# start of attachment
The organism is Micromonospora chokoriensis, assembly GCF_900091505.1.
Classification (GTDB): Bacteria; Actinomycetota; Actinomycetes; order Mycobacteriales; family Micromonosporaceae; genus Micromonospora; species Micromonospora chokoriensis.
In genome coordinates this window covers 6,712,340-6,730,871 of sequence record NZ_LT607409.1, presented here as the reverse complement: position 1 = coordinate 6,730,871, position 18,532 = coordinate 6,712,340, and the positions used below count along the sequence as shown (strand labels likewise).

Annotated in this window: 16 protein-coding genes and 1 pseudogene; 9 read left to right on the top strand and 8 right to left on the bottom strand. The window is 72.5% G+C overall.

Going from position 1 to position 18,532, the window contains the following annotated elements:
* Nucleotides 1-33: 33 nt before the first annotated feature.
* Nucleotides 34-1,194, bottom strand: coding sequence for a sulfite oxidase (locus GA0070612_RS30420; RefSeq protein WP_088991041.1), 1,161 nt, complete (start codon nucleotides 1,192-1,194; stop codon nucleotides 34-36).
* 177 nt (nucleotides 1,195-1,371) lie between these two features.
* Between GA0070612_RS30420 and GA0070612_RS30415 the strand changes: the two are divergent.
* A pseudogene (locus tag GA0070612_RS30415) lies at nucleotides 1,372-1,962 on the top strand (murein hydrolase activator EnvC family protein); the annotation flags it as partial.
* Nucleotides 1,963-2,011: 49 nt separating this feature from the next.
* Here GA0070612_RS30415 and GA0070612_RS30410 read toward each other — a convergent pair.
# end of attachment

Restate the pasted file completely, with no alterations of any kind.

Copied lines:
The organism is Micromonospora chokoriensis, assembly GCF_900091505.1.
Classification (GTDB): Bacteria; Actinomycetota; Actinomycetes; order Mycobacteriales; family Micromonosporaceae; genus Micromonospora; species Micromonospora chokoriensis.
In genome coordinates this window covers 6,712,340-6,730,871 of sequence record NZ_LT607409.1, presented here as the reverse complement: position 1 = coordinate 6,730,871, position 18,532 = coordinate 6,712,340, and the positions used below count along the sequence as shown (strand labels likewise).

Annotated in this window: 16 protein-coding genes and 1 pseudogene; 9 read left to right on the top strand and 8 right to left on the bottom strand. The window is 72.5% G+C overall.

Going from position 1 to position 18,532, the window contains the following annotated elements:
* Nucleotides 1-33: 33 nt before the first annotated feature.
* Nucleotides 34-1,194, bottom strand: coding sequence for a sulfite oxidase (locus GA0070612_RS30420; RefSeq protein WP_088991041.1), 1,161 nt, complete (start codon nucleotides 1,192-1,194; stop codon nucleotides 34-36).
* 177 nt (nucleotides 1,195-1,371) lie between these two features.
* Between GA0070612_RS30420 and GA0070612_RS30415 the strand changes: the two are divergent.
* A pseudogene (locus tag GA0070612_RS30415) lies at nucleotides 1,372-1,962 on the top strand (murein hydrolase activator EnvC family protein); the annotation flags it as partial.
* Nucleotides 1,963-2,011: 49 nt separating this feature from the next.
* Here GA0070612_RS30415 and GA0070612_RS30410 read toward each other — a convergent pair.